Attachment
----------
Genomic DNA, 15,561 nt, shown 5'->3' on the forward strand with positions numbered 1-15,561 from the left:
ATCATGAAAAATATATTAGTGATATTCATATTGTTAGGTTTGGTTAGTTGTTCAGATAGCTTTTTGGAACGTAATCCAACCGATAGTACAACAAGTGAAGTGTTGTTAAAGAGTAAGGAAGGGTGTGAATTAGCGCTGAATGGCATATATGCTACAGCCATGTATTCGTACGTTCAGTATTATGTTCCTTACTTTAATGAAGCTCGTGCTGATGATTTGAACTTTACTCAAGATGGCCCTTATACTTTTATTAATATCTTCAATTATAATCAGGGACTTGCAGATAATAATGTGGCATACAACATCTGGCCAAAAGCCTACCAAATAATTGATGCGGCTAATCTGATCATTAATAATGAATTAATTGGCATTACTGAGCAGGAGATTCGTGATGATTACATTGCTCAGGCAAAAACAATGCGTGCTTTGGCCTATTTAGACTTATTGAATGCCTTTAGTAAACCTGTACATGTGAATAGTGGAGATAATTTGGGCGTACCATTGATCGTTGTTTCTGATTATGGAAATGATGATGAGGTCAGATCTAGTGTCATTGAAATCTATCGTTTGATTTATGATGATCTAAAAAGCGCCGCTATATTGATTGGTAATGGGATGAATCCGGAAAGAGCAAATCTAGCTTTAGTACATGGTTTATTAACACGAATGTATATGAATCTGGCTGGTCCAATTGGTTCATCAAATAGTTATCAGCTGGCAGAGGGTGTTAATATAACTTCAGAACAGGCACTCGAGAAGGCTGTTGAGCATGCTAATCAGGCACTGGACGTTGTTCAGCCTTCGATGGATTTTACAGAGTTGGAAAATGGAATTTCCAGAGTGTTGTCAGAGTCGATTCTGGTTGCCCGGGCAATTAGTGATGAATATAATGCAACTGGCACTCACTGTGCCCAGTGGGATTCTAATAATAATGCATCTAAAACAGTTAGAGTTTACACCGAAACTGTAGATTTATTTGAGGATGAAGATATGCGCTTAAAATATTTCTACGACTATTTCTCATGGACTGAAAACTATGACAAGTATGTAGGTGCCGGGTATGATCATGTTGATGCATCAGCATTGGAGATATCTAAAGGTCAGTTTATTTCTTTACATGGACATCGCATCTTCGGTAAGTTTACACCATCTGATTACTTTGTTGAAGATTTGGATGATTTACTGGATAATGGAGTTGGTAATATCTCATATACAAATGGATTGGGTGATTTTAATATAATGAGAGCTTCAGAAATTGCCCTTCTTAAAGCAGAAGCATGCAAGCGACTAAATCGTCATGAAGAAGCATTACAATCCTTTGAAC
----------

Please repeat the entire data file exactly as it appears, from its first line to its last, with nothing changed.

Genomic DNA, 15,561 nt, shown 5'->3' on the forward strand with positions numbered 1-15,561 from the left:
ATCATGAAAAATATATTAGTGATATTCATATTGTTAGGTTTGGTTAGTTGTTCAGATAGCTTTTTGGAACGTAATCCAACCGATAGTACAACAAGTGAAGTGTTGTTAAAGAGTAAGGAAGGGTGTGAATTAGCGCTGAATGGCATATATGCTACAGCCATGTATTCGTACGTTCAGTATTATGTTCCTTACTTTAATGAAGCTCGTGCTGATGATTTGAACTTTACTCAAGATGGCCCTTATACTTTTATTAATATCTTCAATTATAATCAGGGACTTGCAGATAATAATGTGGCATACAACATCTGGCCAAAAGCCTACCAAATAATTGATGCGGCTAATCTGATCATTAATAATGAATTAATTGGCATTACTGAGCAGGAGATTCGTGATGATTACATTGCTCAGGCAAAAACAATGCGTGCTTTGGCCTATTTAGACTTATTGAATGCCTTTAGTAAACCTGTACATGTGAATAGTGGAGATAATTTGGGCGTACCATTGATCGTTGTTTCTGATTATGGAAATGATGATGAGGTCAGATCTAGTGTCATTGAAATCTATCGTTTGATTTATGATGATCTAAAAAGCGCCGCTATATTGATTGGTAATGGGATGAATCCGGAAAGAGCAAATCTAGCTTTAGTACATGGTTTATTAACACGAATGTATATGAATCTGGCTGGTCCAATTGGTTCATCAAATAGTTATCAGCTGGCAGAGGGTGTTAATATAACTTCAGAACAGGCACTCGAGAAGGCTGTTGAGCATGCTAATCAGGCACTGGACGTTGTTCAGCCTTCGATGGATTTTACAGAGTTGGAAAATGGAATTTCCAGAGTGTTGTCAGAGTCGATTCTGGTTGCCCGGGCAATTAGTGATGAATATAATGCAACTGGCACTCACTGTGCCCAGTGGGATTCTAATAATAATGCATCTAAAACAGTTAGAGTTTACACCGAAACTGTAGATTTATTTGAGGATGAAGATATGCGCTTAAAATATTTCTACGACTATTTCTCATGGACTGAAAACTATGACAAGTATGTAGGTGCCGGGTATGATCATGTTGATGCATCAGCATTGGAGATATCTAAAGGTCAGTTTATTTCTTTACATGGACATCGCATCTTCGGTAAGTTTACACCATCTGATTACTTTGTTGAAGATTTGGATGATTTACTGGATAATGGAGTTGGTAATATCTCATATACAAATGGATTGGGTGATTTTAATATAATGAGAGCTTCAGAAATTGCCCTTCTTAAAGCAGAAGCATGCAAGCGACTAAATCGTCATGAAGAAGCATTACAATCCTTTGAAC